Gregory Asciolla and Jay Himes: Right now, the Mastercard collective action lawsuit in the UK is on appeal to the UK Supreme Court. That should provide clarity on whether the UK adopts the current Canadian approach (relatively easy to certify)—which was essentially the US approach 20 years ago—or an approach that requires a more rigorous inquiry before permitting certification. Defense attorneys can be expected to keep exporting US approaches into UK cases to see what’s accepted and what isn’t. The outcome of this case will provide an important roadmap to bringing collective actions in the UK.
Therefore, expect the upfront cost of collective litigation in the UK to keep increasing. Even if the UK Supreme Court affirms the Court of Appeals decision, defense attorneys will find argument-obstacles to test drive before the UK lower courts.
Jane Wessel: The introduction of the collective action regime via the Consumer Rights Act 2005 was intended to herald a new dawn in group actions in the UK. However, several years on, the UK courts are still grappling with the appropriate test to be applied at the class certification stage, as is well illustrated by the conflicting approaches in Merricks v Mastercard. While the CAT refused to certify the claim as suitable for the collective actions regime, the Court of Appeal concluded earlier this year that the bar to certification had been set too high and ordered the CAT to reconsider. Mastercard has now obtained permission to appeal the Court of Appeal decision before the Supreme Court and the case is set to be heard on 12-13 May 2020. Given the conflicting approaches to certification thus far, guidance from the Supreme Court on certification will be welcomed, particularly with respect to issues such the correct approach to the level of proof required from each individual claimant and the distribution of an aggregate award when a party is applying for collective proceedings status. Beyond the issue of certification, various other complex questions remain unanswered, including how the Courts will address conflicting claims between class members at different levels of the supply chain. These issues will need to be addressed as the collective action regime develops over time.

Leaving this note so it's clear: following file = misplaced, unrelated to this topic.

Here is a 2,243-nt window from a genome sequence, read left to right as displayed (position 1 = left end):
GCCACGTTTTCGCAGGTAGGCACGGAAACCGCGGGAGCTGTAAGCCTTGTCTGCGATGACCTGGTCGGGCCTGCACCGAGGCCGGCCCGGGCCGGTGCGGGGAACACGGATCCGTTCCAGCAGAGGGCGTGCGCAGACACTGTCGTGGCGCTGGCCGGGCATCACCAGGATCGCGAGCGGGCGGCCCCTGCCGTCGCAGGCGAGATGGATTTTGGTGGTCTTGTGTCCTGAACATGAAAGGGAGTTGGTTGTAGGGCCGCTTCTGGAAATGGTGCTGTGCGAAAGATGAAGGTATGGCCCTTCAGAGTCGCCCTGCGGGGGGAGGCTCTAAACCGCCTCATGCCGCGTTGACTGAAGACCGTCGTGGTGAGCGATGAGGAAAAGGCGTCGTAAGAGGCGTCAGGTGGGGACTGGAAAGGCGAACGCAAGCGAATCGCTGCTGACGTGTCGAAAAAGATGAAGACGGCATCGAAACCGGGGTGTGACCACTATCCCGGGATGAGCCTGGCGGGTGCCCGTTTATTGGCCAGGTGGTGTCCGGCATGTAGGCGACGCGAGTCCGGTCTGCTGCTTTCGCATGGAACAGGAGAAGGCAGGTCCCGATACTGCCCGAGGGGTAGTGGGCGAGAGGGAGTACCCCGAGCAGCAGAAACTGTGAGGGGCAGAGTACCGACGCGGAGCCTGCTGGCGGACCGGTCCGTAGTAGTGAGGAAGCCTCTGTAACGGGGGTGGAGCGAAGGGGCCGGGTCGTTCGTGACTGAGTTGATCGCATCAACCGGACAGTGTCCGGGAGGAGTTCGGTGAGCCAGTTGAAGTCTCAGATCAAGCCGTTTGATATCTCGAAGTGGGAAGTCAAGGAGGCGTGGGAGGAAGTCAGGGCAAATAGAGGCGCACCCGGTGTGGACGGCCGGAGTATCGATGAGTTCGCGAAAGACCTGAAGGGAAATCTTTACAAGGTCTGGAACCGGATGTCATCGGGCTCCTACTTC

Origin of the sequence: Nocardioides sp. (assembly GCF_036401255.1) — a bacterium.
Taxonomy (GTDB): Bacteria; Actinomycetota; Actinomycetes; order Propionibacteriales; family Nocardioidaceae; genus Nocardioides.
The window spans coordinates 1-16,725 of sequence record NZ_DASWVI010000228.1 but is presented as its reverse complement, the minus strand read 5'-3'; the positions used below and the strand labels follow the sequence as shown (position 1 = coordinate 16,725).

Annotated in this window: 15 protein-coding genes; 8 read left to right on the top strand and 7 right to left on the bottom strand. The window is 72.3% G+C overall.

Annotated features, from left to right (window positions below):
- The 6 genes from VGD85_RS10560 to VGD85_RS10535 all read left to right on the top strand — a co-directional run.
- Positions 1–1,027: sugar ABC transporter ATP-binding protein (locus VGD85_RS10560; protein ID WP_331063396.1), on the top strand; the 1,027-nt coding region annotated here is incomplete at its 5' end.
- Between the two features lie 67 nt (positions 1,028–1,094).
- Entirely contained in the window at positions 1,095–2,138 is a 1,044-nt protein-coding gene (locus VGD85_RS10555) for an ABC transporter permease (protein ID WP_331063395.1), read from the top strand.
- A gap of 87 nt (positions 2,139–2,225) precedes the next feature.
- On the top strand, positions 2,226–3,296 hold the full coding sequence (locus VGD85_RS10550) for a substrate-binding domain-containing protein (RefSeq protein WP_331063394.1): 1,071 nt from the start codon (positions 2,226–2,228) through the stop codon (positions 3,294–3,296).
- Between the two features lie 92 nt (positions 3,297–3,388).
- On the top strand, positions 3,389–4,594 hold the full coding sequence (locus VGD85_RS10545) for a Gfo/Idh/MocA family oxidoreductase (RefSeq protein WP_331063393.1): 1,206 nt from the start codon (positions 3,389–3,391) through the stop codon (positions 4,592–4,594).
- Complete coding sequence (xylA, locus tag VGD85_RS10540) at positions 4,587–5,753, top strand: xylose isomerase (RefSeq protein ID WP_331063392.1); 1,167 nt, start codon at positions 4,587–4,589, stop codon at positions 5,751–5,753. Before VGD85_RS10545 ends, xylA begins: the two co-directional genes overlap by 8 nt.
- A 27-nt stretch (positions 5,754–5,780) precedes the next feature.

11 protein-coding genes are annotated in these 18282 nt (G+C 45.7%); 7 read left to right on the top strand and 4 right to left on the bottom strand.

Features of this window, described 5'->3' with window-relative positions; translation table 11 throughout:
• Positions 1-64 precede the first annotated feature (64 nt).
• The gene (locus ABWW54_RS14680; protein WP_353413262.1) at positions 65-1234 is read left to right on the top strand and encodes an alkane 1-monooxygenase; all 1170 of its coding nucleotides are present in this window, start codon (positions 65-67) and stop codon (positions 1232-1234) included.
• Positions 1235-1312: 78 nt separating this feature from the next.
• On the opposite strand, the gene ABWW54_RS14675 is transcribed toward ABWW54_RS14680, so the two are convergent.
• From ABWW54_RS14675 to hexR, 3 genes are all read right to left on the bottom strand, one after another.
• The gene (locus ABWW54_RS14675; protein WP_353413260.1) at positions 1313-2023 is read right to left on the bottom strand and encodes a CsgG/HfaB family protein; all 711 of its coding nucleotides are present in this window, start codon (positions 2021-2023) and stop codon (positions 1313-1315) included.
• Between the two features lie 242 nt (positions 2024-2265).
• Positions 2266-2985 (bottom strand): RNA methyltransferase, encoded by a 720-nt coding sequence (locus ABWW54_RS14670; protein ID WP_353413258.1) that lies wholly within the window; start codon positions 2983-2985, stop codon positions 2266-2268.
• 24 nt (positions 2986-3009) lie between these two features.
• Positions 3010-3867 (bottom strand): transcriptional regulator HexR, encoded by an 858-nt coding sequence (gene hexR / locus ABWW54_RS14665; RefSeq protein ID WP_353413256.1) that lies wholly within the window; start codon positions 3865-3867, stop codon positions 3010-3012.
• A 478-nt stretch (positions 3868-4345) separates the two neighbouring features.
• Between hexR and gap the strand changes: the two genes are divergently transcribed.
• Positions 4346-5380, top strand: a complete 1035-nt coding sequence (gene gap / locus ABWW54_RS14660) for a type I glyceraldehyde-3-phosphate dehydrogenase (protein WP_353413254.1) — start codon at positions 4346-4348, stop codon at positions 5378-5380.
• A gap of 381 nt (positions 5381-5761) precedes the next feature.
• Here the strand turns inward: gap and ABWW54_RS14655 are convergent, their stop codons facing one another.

Looking ahead, there is little to doubt that the number and size of collective actions brought in the English courts and the CAT are set to increase. Consumer based claims such as Merricks are likely to become increasingly common, with claims involving personal data and GDPR set to dominate along with cartel follow-on actions. Recent data breaches by British Airways and Facebook have only served to demonstrate that this is an area ripe for growth in the context of collective actions. The Court of Appeal decision in Lloyd v Google LLC illustrates that damages can be awarded to compensate for an individual’s loss of control of personal data, without the need to establish financial loss or distress.
Aaron Panner: I’m the opposite of an expert in UK law, so my perspective on the challenges facing the collective action regime in the UK reflects my US-law sensitivities. And from that perspective, the Court of Appeals decision in Merricks—assuming it remains undisturbed—may remove a significant obstacle by liberalizing the standards for certifying a collective proceeding. In the US, of course, class certification is a critical inflection point in class-action litigation. A high barrier to certification gives defendants incentives to “hang tough” through certification; denial of certification can end litigation almost as effectively as a merits judgment in a defendant’s favor. Once a few collective actions have been certified in the UK and the procedural and substantive standards governing certification have begun to take shape, that will help to provide a roadmap for further actions.